PD Recap: Know your saws with Polygraph

For all the Desmosing I do with my classes, Polygraph may be the least utilized resource for me. It does an effective job of having students play around with a set of new terminology and fosters a sky-high engagement level. It’s not exactly something I can use every week, so at times I forget it’s there as a resource.

It’s also one of the tools Desmos has created that can turn the head of a non math teacher. Since it’s pretty simple to import 16 images instead of 16 graphs, can’t it could be used to classify artistic styles and techniques, cathedral architecture, maps, biological specimens, or whatever?

Last Friday we had a PD day where a few teachers taught simulated lessons with specific techniques or activities. Each was followed by a little reflection and Q&A session. I offered up a session on Polygraph so that the rest of the school could see why the math teachers were so bonkers over an online graphing calculator and perhaps find a use for it in their classes.

My first step in planning the session was to find the perfect sandbox — what relatively obscure topic could yield 16 images wherein teachers could develop the need for technical language through chats? I’d seen a charming PG on kittens, and I can’t express enough how much I wanted to use it because they were so damn cute. But in the end, I couldn’t find enough on the classification of cats to differentiate them on a formal level. My colleague Dennis suggested saws. Saws! Perfect.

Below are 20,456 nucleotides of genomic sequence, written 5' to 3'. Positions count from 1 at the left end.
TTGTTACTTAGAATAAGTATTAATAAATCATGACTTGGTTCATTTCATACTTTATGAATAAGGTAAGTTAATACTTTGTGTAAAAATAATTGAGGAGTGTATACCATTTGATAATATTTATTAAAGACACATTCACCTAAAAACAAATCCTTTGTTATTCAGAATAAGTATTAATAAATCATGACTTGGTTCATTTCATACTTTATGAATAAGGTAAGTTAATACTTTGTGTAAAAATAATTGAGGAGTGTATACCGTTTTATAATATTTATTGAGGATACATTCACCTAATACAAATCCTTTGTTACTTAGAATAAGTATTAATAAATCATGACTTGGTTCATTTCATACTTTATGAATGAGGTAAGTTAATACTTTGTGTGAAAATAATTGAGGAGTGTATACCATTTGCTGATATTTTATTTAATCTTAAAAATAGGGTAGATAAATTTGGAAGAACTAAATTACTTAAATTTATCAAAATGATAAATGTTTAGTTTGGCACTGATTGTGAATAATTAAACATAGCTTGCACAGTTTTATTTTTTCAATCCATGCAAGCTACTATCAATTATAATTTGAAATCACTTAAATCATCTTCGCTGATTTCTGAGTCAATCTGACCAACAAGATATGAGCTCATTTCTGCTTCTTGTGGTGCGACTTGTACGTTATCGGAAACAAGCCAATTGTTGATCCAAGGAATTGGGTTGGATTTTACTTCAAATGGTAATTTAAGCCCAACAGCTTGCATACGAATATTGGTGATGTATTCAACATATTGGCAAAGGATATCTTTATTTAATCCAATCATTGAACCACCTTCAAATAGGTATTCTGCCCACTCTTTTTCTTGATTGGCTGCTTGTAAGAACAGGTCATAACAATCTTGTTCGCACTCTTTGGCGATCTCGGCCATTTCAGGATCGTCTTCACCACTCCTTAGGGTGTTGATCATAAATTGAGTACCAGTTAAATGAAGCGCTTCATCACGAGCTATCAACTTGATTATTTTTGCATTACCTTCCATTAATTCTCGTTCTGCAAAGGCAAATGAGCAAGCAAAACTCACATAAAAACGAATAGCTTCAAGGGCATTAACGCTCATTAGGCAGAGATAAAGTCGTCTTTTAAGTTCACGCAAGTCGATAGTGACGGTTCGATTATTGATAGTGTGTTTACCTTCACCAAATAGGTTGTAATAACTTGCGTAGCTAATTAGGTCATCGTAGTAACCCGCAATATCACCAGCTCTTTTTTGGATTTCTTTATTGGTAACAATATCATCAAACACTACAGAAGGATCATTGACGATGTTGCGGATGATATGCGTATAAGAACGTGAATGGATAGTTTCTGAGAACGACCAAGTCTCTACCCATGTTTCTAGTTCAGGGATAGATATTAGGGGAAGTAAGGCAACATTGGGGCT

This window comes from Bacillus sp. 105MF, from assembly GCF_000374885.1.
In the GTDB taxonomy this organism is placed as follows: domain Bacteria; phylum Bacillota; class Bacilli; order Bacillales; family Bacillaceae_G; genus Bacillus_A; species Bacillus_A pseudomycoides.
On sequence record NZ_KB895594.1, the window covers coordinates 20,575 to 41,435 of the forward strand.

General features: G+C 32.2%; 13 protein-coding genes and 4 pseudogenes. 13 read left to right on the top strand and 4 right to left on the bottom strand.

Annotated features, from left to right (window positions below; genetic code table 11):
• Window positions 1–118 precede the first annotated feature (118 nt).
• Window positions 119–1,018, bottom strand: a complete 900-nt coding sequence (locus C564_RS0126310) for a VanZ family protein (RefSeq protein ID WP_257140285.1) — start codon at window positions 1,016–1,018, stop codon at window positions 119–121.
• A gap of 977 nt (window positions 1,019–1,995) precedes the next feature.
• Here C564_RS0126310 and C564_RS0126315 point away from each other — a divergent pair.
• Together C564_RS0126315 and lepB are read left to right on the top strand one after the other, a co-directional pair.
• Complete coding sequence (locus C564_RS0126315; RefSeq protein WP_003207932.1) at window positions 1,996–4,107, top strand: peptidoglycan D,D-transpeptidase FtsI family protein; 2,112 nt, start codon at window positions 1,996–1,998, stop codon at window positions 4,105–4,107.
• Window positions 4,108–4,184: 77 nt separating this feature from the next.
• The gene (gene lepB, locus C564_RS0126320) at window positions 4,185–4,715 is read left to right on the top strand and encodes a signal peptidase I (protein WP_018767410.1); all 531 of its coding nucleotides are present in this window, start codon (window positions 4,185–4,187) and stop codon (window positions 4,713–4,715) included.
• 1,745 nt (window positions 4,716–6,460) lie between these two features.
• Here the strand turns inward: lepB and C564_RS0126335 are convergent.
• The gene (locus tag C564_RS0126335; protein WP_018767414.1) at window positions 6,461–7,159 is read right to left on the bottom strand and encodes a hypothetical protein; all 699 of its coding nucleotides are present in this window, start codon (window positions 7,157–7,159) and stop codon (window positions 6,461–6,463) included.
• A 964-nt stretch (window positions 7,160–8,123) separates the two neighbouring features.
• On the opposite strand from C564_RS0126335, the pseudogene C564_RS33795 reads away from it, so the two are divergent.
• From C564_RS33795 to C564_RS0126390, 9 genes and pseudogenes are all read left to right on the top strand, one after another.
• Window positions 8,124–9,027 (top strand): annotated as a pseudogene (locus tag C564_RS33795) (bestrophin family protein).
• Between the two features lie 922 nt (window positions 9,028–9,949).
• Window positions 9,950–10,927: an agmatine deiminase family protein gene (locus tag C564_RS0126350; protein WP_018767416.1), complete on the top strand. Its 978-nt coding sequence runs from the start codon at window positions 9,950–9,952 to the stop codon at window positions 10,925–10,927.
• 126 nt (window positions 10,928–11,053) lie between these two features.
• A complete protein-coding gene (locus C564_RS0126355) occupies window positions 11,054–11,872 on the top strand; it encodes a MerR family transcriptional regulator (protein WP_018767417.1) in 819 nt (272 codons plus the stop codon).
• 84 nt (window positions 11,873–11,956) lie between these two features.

After some minor research, I found the right 16 culprits. Here is the resulting PG.

The best PD is focused on putting teacher in the student’s position. Using saws as a topic, we were able to have the teachers play around in the PG world and let conversations naturally happen. Here are 2:


My goal was to help teachers see that this tool can help students find the need for a new set of words to solve these prompts and then to describe the concepts at hand. I whipped up this slide to outline the process of learning new vocab. This was pretty off the cuff, and I’m sure there is good research on this process out there somewhere.


After talking about Desmos, Polygraph, and how to make a custom set, I took them through this activity as a follow up.

Here were some stray observations…

  • At least half of the participants had trouble making their final selection when they were the question asker in a round.
  • I had 2 math teachers in the room, one of whom had used PG in the past. He was surprised that I look at it as a tool to introduce vocabulary. He has used it in order to review and assess.
  • A great conversation took place about the benefits and drawbacks of setting rules in an activity. My goal is to set up PG’s so that they speak completely for themselves without need to set standards on how students ask questions.
  • Science, Art, French, Social Studies, Theology, and Math teachers were present.



One thought on “PD Recap: Know your saws with Polygraph

  1. Donna MacKinnon

    Love this approach. I have also generally used Polygraph (though not enough) later in the unit.
    Had previously had some thoughts on its usefulness for other faculties & had suggested it to a Science colleague, but would never have come up with this brilliant way of demonstrating it.

    Thanks for sharing, both your clever Polygraph, and the supporting blogpost.


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